Peel the citron, cut in convenient pieces and scald in weak ginger water, one teaspoonful of ginger to a quart of water is the right proportion. When the citron can be pierced with a straw, remove from the ginger water and drain well.
Make a syrup in this proportion: To each pound of citron, allow three fourths of a pound of sugar, and one lemon sliced, without peeling. Dissolve the sugar in a little water, only enough to dissolve it well. Place the citron in the syrup and boil slowly, until tender but not broken. Remove the citron, place in cans or jars, boil the syrup a little longer or until quite thick, then pour over the fruit. Seal or cover tightly while hot, and place in a cool, dark cellar. If cans are wrapped in paper, they will keep much better.
Citron may be dried in sugar and used for the same purposes as the imported citron, or fruit of the citron tree, and if properly prepared, forms by no means a poor substitute.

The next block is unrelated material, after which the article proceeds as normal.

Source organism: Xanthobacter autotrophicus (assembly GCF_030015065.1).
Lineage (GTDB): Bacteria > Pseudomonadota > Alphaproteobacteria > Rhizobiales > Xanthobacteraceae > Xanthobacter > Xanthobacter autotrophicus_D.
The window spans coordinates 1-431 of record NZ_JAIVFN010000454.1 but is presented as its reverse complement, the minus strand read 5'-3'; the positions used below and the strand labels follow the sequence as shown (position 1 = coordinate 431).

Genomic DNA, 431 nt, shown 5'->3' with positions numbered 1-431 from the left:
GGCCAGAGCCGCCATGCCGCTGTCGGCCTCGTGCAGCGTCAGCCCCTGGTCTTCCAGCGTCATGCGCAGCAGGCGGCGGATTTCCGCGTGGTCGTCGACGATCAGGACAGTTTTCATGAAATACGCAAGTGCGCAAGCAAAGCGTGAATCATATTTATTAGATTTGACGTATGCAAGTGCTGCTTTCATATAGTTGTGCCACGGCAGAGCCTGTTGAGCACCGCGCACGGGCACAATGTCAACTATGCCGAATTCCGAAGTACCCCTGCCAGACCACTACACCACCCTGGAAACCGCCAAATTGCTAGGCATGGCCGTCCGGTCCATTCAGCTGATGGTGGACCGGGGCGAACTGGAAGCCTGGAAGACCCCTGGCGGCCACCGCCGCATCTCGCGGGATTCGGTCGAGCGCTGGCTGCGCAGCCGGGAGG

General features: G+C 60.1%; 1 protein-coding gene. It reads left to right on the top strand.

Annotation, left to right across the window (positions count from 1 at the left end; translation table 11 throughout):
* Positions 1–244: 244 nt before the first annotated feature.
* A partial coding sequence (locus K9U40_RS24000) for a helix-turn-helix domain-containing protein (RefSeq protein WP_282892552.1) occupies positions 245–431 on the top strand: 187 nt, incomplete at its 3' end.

Peel the citron, remove the seeds, and cut in convenient pieces. Scald in ginger water, same as for preserves, drain and place in a syrup made by allowing the same quantity of sugar and lemon as for preserves. Boil slowly until the syrup has penetrated the fruit well, then drain and place on plates in a cool pantry. Cover syrup and place carefully away.
Next day, place the syrup again on the fire, drop in the pieces of citron, which by the time are slightly dry. Boil slowly until tender, then drain from the syrup and place on plates to dry. Boil the syrup until very thick, then pour over the citron. Turn the fruit every day, and when the syrup has nearly evaporated, spiinkle over the citron a little granulated sugar.
Watermelon rinds may be preserved and dried the same as citron. They also make a delicious sweet pickle.